Motorola was one of the world's top CPU designers and manufacturers in the 1980s. Being somewhat late to the 16-/32-bit market provided Motorola with an advantage in gate count on the m68k family of processors. That, a clean instruction set architecture (ISA) familiar to programmers of the popular DEC PDP-11 and a wealth of general-purpose data and address registers made the architecture ideal for Unix systems from Apollo/Domain, NeXT, SGI and Sun Microsystems. The design also found its way into a number of influential personal computers (PCs) including the original Apple Lisa and Macintosh, Atari ST, Commodore Amiga and Sinclair QL as well as a number of home video game consoles, video arcade platforms, printers (targeted for the original PostScript engine) and hand-held devices. Under the ColdFire name, the m68k lives on in embedded devices.
Motorola produced a replacement for the m68k CISC architecture in the late '80s in the form of the clean m88k RISC architecture. The largest m88k computer manufacturer was Data General with their AViiON series. Network Computing Devices (NCD) made a number of X-Terminals I personally used as well as a few systems from GEC Computers and the BBN Butterfly. The m88k was in development for a new NeXT computer but it wasn't released before NeXT discontinued their hardware business.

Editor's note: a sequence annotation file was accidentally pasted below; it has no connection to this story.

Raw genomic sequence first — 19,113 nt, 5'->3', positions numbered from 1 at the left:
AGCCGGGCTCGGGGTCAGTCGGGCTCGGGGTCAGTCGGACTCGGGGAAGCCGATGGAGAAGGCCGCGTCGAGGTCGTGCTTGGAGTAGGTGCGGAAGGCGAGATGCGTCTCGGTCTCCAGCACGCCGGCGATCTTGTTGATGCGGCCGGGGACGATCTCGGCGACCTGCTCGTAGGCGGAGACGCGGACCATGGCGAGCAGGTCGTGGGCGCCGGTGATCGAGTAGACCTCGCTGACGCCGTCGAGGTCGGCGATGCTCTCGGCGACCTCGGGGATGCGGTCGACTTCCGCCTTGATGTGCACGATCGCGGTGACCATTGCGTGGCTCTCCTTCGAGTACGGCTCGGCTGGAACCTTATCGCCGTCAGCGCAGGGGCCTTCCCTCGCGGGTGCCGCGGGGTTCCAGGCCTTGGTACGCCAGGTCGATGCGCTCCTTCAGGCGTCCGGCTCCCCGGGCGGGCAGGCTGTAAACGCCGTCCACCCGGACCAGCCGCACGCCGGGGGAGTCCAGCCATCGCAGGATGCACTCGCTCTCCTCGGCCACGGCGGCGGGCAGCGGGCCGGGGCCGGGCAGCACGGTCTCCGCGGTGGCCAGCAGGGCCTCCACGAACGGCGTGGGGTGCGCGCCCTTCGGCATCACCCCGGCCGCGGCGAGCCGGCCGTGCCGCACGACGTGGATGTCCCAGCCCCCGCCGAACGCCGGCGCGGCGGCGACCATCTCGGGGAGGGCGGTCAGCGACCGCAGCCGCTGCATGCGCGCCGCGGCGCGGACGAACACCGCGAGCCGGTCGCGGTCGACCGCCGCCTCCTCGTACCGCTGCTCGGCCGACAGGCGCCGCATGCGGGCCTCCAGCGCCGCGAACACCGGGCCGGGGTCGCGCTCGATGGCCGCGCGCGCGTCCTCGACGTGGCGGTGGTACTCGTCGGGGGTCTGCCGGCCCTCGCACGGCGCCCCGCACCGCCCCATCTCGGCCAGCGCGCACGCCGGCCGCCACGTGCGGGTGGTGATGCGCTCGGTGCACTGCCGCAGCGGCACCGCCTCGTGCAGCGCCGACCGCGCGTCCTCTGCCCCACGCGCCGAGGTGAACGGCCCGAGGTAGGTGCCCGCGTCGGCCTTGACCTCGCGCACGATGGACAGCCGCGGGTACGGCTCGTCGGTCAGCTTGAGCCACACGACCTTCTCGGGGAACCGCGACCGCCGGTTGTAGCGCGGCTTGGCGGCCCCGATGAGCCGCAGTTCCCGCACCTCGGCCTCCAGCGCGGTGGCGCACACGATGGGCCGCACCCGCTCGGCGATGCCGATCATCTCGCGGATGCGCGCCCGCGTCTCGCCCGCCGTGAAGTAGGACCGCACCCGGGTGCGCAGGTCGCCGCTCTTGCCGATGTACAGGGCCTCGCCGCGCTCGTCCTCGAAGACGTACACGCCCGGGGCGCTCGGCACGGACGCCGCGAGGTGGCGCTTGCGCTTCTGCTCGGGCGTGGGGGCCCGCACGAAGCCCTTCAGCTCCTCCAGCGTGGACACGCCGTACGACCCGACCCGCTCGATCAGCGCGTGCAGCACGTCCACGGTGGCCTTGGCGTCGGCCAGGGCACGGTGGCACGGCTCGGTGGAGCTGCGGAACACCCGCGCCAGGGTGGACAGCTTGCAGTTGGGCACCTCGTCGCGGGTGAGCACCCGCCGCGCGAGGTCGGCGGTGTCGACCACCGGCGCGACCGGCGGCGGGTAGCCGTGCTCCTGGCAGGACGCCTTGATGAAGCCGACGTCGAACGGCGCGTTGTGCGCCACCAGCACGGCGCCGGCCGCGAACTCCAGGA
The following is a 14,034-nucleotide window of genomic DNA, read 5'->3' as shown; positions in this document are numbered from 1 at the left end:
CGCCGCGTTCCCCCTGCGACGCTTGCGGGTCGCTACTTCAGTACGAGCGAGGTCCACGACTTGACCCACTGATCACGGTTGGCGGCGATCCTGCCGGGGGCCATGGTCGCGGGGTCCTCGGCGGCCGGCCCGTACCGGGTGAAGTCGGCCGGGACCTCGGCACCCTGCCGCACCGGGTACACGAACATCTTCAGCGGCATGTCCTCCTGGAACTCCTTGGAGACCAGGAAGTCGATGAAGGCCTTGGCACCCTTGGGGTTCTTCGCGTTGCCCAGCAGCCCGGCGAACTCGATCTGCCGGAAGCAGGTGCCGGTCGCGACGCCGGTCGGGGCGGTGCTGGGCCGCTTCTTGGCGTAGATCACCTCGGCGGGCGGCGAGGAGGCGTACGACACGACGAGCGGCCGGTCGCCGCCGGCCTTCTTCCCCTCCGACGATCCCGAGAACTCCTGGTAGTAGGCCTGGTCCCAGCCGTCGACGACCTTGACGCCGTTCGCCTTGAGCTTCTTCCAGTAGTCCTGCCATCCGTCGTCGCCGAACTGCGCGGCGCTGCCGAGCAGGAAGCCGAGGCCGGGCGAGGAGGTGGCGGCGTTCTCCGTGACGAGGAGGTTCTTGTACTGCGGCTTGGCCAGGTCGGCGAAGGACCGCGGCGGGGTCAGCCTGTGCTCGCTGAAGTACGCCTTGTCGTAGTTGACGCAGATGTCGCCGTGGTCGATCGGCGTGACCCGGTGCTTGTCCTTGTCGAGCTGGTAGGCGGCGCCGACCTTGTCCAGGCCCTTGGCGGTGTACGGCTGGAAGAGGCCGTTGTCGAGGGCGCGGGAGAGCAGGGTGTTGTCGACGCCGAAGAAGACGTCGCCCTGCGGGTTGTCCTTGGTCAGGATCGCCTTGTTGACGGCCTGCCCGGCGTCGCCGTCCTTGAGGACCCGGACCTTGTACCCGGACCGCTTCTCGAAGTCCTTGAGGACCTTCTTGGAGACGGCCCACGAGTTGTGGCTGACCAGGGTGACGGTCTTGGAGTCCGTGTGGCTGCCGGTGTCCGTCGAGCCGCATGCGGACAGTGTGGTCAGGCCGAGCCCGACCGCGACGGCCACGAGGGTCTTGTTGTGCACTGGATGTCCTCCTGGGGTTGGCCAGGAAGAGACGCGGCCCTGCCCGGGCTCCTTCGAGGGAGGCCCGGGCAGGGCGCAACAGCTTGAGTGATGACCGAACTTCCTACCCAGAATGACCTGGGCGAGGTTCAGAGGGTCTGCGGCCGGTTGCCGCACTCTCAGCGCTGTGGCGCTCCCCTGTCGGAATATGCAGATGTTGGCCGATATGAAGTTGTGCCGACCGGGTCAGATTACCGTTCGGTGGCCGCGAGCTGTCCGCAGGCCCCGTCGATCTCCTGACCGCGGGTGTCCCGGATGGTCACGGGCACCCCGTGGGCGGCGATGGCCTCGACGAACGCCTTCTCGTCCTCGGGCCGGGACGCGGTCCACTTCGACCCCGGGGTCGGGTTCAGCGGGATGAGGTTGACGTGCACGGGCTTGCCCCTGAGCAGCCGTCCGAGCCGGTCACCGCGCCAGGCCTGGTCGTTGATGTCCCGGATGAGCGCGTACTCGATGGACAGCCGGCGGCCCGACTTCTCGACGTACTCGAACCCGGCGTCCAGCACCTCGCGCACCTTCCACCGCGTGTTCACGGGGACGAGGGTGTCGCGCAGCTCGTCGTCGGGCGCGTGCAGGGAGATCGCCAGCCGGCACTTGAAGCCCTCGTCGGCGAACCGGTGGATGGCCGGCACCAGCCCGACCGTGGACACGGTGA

Apple was pitched the m88k series as the replacement for the m68k in parallel with the MC68060. Due to various business differences, Apple required a three-way collaboration with IBM on a single-chip implementation of IBM's Power architecture that would become the PowerPC. (One of Motorola's contributions was the latched bus architecture from the m88k.) IBM and Motorola worked together and also produced their own PowerPC designs. All mine happen to be Motorola CPUs.
This rich history was a contributing factor to my interest in the company, university research on the m88k architecture and eventually landing a career starting at Motorola. I may be a little biased.
The Motorola Computer Group designed and manufactured a variety of their own server and workstation computers using m68k, m88k and PowerPC CPUs from the Motorola's Semiconductor Products Sector. I have collected a few of the more compact examples below:
Motorola CPUs in the museum integrated by other computer manufacturers include the following organized under their respective companies:
- MC68040s in NeXT computers
- m68k and PowerPC CPUs in Apple and clone computers
- MC88100s in Data General AViiON workstations and servers
Unfortunately I never managed to acquire one of the IBM RS/6000 PowerPCs or any of the 64-bit PowerPCs.